Instead, I’m supposed to book the ride 24 hours in advance and I should also contact the local dispatch to inquire about their individual sign-up process. That sign-up process can take weeks to complete. So, to recap: Requesting a Lyft takes seconds. Requesting a Lyft in Access Mode takes weeks. This is not just an issue of accessibility for me as a chair user — it’s just plain bad design.

The problem with efforts like Lyft’s Access Mode is that, at the end of the day, they look like they checked the box on accessibility. But in reality, the experience is so far from their core offering that it doesn’t come close to delivering on the promise of the original product. And this kind of design failure goes mostly unnoticed.

This is not just an issue of accessibility for me as a chair user — it’s just plain bad design.

In this case, you have to try to use Access Mode in order to understand its failures. But there are also egregious design failures hiding in plain sight — like on national TV. Okay, I admit I didn’t actually watch the Tony Awards. But I did see the glowing headlines about Ali Stroker breaking barriers on Broadway, making history as the first person in a chair to win the award. However, when she won, Ali gracefully came out from the side of the stage to accept her award — which was strange, as nearly every winner ever has come up to the stage from the audience.

Radio City Music Hall and the Tonys knew there was a chance Ali would win and need to appear onstage — not once, but twice that night. They knew the ceremony would be on network TV. And I assume (though I cannot confirm or deny) that they knew she was in a chair. Despite knowing all of this, a group of important people came together and chose to deny Ali normalcy when they could have simply built a ramp from the audience to the stage. When Oklahoma! won later that night, Ali wasn’t on stage with the rest of the cast and crew, just because they failed to design a solution for her.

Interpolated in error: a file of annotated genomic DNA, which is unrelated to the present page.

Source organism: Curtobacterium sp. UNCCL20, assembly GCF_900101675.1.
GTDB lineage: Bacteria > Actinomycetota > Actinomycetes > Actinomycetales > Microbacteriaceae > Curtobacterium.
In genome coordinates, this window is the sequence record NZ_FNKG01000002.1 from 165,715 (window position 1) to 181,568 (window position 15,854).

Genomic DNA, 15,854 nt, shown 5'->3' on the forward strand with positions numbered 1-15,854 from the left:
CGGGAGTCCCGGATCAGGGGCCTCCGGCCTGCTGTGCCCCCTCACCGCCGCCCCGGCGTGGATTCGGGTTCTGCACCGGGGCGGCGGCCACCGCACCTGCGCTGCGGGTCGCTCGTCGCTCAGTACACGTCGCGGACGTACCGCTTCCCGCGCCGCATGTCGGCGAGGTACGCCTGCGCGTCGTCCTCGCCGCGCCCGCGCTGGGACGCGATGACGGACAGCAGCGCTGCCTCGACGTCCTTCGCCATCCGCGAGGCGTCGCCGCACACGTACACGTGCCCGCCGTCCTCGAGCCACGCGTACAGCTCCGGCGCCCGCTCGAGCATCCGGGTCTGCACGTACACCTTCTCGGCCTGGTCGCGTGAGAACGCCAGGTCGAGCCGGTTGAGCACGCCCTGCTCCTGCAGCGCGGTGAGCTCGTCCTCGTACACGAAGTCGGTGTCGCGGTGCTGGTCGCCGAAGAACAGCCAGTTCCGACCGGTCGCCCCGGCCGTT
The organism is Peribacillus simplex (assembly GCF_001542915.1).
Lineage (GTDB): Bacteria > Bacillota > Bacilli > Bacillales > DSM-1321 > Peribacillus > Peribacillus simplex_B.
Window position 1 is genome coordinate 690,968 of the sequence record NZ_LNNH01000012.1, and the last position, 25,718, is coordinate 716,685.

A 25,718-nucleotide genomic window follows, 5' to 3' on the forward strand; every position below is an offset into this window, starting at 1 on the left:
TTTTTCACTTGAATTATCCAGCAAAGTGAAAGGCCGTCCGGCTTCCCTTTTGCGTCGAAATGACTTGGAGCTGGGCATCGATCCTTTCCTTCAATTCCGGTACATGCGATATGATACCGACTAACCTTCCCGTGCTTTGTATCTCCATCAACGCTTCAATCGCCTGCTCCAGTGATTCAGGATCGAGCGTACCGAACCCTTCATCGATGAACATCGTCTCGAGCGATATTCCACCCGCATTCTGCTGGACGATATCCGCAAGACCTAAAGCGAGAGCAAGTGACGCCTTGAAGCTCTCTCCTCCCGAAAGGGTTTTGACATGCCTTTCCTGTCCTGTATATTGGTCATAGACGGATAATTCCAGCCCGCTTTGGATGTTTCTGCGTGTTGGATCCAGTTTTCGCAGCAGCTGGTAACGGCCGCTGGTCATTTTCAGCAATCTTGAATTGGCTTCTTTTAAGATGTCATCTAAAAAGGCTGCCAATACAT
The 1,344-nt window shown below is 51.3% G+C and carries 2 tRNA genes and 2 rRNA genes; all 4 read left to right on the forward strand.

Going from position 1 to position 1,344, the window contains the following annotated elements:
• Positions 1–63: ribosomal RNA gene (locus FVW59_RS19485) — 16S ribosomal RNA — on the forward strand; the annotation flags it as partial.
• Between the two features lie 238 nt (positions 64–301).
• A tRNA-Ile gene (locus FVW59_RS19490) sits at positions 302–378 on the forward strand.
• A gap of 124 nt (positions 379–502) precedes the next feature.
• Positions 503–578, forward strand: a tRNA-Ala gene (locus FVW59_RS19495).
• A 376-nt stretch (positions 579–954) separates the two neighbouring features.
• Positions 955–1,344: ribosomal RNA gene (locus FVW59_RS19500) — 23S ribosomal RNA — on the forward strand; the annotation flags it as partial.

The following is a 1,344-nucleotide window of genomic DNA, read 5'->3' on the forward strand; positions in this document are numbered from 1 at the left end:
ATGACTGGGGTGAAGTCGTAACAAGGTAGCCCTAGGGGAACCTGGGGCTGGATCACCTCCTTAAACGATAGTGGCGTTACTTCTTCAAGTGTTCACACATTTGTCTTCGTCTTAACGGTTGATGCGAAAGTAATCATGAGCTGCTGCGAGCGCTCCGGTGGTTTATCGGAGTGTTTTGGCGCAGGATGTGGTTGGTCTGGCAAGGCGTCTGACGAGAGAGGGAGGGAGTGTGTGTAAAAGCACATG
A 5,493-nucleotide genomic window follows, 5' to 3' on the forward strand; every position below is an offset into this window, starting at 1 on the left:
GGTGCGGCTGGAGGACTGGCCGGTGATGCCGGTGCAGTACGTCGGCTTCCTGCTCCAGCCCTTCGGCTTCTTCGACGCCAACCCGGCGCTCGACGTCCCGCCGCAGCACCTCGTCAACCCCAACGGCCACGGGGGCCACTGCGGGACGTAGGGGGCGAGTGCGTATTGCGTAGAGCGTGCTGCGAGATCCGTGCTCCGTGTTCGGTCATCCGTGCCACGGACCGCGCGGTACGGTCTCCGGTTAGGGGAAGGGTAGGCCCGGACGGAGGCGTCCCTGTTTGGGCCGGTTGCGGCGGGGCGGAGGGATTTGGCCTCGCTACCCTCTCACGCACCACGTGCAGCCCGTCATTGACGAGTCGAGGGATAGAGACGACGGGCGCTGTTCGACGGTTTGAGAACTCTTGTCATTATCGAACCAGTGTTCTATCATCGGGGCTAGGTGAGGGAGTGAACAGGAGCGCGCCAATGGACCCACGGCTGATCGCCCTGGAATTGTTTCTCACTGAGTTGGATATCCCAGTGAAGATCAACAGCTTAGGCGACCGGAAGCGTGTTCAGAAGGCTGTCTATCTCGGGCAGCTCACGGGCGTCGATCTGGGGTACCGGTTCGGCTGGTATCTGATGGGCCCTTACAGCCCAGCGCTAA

TThese are all examples of where design has failed — but design can also be used for good. And when it is, the results are often better than expected.

The classic vegetable peeler, invented in 1928, works fine for most. But, for some people, its thin, smooth handle doesn’t work at all. Enter the OXO kitchen products (shout out to frog design alum Tucker Viemeister). These products, with their bulbous rubber handles, were not designed for the masses. Rather, they were designed specifically for a smaller subset of users: people with poor grasps. What interests me, though, is how this design transcended its original audience and continues to impact lives, regardless of ability. In fact, the cushy rubber handles have become so ubiquitous, most people probably don’t know that they were originally designed for a small subset of consumers.